Futon app helps roommates interact
Anyone who has ever had a roommate in college or thereafter can relate to the negligible issues that inevitably arise, from deciding whose turn it is to restock the paper towels, take out the trash or handle the rent that month.
A few weeks after moving in together, Futon CMO Robert Loomis-Norris and CEO Remington Robertson had an idea: since there’s an app for almost everything else, why not develop one to help out roommates?
“We had both dealt with the issues associated with living with others, whether they were friends or acquaintances,” Loomis-Norris said. “[Our app’s] primary function is to dramatically reduce the redundancy that often occurs when roommates communicate and to make the completion of menial tasks around the home or dorm more efficient.”
Robertson wanted to give the app a simple name that would be relevant to roommates everywhere; thus, the framework for Futon was implemented.
With the help of Brian Plemons, designer of a number of mobile and web apps including Couple and Matchup, and the final cofounder, CTO Adam Walker, Loomis-Norris and Robertson managed to create a functioning version of Futon in less than four months.
Version 1.0 of the Futon app will be available for the Android in about two weeks, and will have a wide array of functionalities. These features include: bill splitting to split bills, transfer money to other roommates or your landlord and keep track of expenses for rent, groceries and other housing essentials; messaging to communicate with roommates via a chat-style messaging platform; shared lists to keep track of commonly-bought items, things to do or other important tasks; a calendar to manage events, roommate activities and avoid scheduling conflicts; an optional location feature to find your roommates, and discover when they might be coming home or if they are nearby; and reminders to schedule events and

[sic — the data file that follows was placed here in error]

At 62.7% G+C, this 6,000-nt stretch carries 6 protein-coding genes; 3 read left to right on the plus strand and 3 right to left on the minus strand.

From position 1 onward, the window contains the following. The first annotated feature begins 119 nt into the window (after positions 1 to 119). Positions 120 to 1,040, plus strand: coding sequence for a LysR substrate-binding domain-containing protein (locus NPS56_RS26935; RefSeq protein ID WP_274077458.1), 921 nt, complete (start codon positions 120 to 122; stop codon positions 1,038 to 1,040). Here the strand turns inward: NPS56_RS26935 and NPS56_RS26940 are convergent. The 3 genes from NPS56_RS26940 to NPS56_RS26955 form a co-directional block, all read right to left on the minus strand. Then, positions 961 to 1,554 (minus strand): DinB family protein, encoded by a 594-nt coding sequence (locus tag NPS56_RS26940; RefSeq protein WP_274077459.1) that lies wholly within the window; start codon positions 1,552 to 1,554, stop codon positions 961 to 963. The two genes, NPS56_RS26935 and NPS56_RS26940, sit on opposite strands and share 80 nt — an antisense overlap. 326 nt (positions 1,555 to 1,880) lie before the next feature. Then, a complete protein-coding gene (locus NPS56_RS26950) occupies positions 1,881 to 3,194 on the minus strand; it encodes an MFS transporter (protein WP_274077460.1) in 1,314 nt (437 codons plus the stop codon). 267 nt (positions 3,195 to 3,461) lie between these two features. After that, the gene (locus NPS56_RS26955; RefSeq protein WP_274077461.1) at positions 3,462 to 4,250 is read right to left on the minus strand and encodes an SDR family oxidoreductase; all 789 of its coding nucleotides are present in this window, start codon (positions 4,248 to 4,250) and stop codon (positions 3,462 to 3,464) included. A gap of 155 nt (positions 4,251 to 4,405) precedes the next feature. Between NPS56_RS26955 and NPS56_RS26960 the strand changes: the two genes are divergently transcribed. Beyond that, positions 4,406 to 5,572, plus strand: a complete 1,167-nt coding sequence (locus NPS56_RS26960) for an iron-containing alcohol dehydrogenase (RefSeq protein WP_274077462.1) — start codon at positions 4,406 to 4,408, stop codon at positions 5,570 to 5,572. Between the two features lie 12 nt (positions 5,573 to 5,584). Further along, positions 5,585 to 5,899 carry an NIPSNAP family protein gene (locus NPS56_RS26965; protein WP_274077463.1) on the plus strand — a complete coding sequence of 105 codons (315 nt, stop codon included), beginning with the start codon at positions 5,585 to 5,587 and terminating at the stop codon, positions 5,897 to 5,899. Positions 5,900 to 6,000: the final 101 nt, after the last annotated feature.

“I believe that Futon will spread rapidly upon launch, and we anticipate nationwide use in the coming months,” Loomis-Norris said. “We have a lot of exciting plans for version 2.0, some of which are already operational, but right now our main focus is making sure that what we already have is exactly what users want.”
Although Futon is primarily geared towards college-aged users, Loomis-Norris sees no reason why the app would not be helpful for families as well, and believes Futon is ultimately useful for anyone in a cooperative living situation.
“Personally, I’m most excited about people I talk to telling me the many ways that it’s helping them out in day-to-day life,” Loomis-Norris said.